Keys dodgy appointment | The Jackal

9 Apr 2013

Keys dodgy appointment

There's been a number of arguments put forward by right wing propagandists that the appointment of Ian Fletcher to head the GCSB was undertaken properly... But it's only by looking through boring old legislation to see whether their beloved Key is vindicated or not.

If you've been following this story, you'll be aware that it's a legal requirement under the Government Communications Security Bureau Act 2003 (PDF) for the Governor-General to appoint the director of the GCSB, and like all high level state sector positions, the Ian Fletcher appointment was meant to adhere to a proper process, namely the SSC's Board Appointment and Induction Guidelines (PDF). One of the fundamental requirements in that process is:

Candidates assessed against competencies/skills required and for conflicts etc. Process documented & a shortlist agreed with selection panel.

If the SSC had followed the proper procedure, the candidates on the shortlist that was later dismissed by Iain Rennie and/or John Key had already met the requirements and were therefore appropriate for the position... That's why they were on the shortlist, which makes claims that they weren't appropriate appear to be untrue. It also makes dismissing them in favour of just one hand picked candidate highly questionable.

So why were the other candidates on the shortlist dismissed in favour of just one candidate? Well the obvious answer to that pressing question is that Key and Fletcher are friends, which creates a conflict of interest. It appears that bias was shown throughout the improper process undertaken to appoint the new director of the GCSB.

According to the SSC's guidelines, an interest arises where a person has a financial, familial or other personal interest in a matter that could give rise to bias or the appearance of bias in the work of an agency. That's why Key was at pains to avoid mentioning the depth of his relationship with Fletcher when questioned in parliament.

According to the rules, candidates must also declare any financial, personal or professional interest that might create a conflict... It appears Fletcher didn't properly divulge the extent of his relationship with Key either, because if he had, it would have been mentioned in the appointment papers.

Despite that requirement, the only official documentation of any previous acknowledgement of Key and Fletcher knowing each other was when Iain Rennie reported last Thursday:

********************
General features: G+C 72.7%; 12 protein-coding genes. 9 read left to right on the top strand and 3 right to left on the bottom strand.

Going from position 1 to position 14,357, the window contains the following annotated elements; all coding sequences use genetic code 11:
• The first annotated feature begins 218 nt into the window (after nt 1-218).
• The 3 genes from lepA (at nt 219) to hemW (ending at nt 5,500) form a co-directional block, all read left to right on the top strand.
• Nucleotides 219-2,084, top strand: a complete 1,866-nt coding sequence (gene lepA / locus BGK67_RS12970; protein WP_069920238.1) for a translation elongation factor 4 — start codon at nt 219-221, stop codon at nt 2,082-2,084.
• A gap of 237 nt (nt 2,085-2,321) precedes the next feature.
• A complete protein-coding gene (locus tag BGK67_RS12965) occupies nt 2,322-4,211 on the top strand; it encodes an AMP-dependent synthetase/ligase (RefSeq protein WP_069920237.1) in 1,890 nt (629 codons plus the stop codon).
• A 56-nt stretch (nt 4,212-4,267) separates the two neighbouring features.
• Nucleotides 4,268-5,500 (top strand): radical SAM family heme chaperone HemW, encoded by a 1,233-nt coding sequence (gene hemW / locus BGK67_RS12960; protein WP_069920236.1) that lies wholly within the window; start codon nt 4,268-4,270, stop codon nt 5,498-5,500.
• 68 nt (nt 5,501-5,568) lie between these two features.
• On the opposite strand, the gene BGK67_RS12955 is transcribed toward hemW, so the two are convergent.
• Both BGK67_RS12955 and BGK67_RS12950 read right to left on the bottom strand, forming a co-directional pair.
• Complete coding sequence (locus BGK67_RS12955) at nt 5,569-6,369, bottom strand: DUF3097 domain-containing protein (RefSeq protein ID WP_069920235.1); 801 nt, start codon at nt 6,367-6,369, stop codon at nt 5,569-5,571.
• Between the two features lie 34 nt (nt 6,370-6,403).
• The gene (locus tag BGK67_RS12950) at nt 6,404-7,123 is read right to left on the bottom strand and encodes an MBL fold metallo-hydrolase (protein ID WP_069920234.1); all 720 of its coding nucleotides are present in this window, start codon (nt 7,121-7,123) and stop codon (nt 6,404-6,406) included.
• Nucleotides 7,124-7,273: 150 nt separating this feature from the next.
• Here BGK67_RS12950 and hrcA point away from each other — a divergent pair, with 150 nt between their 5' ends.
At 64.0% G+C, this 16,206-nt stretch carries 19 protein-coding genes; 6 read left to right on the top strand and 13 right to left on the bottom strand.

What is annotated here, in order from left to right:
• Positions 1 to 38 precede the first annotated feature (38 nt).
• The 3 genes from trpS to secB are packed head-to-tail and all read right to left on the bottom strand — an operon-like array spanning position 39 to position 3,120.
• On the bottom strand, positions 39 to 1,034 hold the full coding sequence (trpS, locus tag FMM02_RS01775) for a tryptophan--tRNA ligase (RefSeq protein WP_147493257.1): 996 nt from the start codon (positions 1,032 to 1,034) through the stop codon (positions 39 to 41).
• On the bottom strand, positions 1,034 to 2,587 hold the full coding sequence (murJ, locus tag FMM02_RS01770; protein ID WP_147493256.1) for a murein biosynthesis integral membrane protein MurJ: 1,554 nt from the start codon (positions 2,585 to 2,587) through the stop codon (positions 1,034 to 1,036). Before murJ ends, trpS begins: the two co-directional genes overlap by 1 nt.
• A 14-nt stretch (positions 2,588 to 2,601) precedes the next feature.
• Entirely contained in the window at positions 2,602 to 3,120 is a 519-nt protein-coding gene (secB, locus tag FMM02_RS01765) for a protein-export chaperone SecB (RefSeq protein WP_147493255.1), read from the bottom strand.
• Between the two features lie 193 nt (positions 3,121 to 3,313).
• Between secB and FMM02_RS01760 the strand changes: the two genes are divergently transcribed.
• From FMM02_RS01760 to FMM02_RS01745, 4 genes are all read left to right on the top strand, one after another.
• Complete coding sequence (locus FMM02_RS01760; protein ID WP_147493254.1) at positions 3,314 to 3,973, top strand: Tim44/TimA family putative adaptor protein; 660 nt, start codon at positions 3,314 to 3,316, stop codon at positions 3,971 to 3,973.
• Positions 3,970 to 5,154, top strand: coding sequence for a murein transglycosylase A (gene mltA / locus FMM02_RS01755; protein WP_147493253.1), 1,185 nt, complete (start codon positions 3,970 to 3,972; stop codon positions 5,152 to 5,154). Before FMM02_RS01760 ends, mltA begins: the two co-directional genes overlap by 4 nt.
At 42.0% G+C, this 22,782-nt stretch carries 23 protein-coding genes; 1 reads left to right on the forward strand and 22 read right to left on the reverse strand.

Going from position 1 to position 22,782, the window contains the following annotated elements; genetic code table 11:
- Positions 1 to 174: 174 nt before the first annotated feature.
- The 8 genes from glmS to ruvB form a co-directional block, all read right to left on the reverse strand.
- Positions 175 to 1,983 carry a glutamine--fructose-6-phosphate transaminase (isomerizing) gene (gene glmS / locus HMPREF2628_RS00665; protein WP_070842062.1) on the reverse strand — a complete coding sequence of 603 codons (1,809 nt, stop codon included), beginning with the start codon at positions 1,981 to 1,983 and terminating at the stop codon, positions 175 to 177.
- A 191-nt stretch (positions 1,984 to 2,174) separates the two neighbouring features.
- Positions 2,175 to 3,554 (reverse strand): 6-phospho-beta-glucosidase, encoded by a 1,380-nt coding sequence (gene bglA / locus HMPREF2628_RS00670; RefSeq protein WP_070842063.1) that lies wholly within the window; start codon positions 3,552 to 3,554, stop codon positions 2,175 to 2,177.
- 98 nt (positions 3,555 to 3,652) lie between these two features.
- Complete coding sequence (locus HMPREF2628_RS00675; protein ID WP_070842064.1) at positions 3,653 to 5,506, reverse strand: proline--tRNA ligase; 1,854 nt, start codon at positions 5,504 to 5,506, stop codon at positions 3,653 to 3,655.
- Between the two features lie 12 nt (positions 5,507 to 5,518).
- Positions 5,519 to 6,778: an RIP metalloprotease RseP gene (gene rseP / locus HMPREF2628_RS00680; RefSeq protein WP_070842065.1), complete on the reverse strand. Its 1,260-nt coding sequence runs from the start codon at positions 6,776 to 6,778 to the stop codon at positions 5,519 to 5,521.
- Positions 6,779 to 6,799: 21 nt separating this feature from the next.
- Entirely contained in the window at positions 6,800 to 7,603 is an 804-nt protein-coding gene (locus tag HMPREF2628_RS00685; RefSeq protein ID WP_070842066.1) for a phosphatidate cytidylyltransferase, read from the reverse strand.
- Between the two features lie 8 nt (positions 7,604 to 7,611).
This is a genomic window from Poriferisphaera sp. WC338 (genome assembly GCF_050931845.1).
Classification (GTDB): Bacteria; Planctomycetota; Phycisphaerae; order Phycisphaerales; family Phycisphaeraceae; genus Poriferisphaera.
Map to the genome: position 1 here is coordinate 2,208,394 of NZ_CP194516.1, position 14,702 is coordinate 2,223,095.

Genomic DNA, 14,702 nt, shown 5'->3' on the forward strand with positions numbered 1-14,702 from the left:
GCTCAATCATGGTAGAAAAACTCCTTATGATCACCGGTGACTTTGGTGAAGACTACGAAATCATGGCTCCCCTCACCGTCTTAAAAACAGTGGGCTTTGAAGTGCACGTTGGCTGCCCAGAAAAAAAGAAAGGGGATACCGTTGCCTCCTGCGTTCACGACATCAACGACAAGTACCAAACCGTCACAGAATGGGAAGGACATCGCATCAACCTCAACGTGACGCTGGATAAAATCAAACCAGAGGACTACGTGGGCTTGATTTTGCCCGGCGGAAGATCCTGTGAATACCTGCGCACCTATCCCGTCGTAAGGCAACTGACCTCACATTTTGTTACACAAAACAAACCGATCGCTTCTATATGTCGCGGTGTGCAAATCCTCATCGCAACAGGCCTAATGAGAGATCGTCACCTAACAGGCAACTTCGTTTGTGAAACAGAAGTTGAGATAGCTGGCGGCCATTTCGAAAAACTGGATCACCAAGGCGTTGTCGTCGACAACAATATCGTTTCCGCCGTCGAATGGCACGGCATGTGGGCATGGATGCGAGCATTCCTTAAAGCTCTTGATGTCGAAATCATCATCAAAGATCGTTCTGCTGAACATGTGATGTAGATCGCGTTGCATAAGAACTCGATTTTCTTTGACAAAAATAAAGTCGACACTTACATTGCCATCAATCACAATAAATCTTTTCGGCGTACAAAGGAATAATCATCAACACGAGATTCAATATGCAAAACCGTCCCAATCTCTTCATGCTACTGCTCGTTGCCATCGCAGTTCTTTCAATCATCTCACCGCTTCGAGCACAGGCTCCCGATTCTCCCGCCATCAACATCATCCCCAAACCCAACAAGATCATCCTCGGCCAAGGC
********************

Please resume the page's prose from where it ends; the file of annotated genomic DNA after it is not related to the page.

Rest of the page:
The panel was aware that the Prime Minister and Mr Fletcher knew each other and had spoken on the telephone. This would not and did not influence the panel's decision or my recommendation to the Prime Minister.

This is despite Stuff reporting on the same day:

State Services Commissioner Iain Rennie today admitted he was surprised Key contacted Fletcher - but has insisted the prime minister acted appropriately.

It appears that Iain Rennie is again being untruthful, because he actually chaired the selection panel that interviewed Fletcher. If he was previously informed about the phone call, why was he later surprised? He was surprised because he wasn't previously informed, and is simply trying to protect Key to ensure he's reappointed as State Services Commissioner.

Friendship - Members may have an interest in matters affecting the interests of close friends. Close and reasonably long-standing relationships with demonstrable intimacy are likely to create strong perceptions of interest.

The demonstrable intimacy is shown when John Key phoned his family friend Ian Fletcher about the job, and also with the three meetings that we know about.

The guidelines are very specific with much of the public now believing there's a conflict of interest... It's the appearance of bias as much as the fact of the matter that counts, and that bias has in my opinion been despicably displayed in the Kim Dotcom fiasco.

Clearly the conflict of interest between Key and Fletcher hasn't been properly managed and in my opinion that mismanagement has brought the government into disrepute... Fletcher should therefore resign.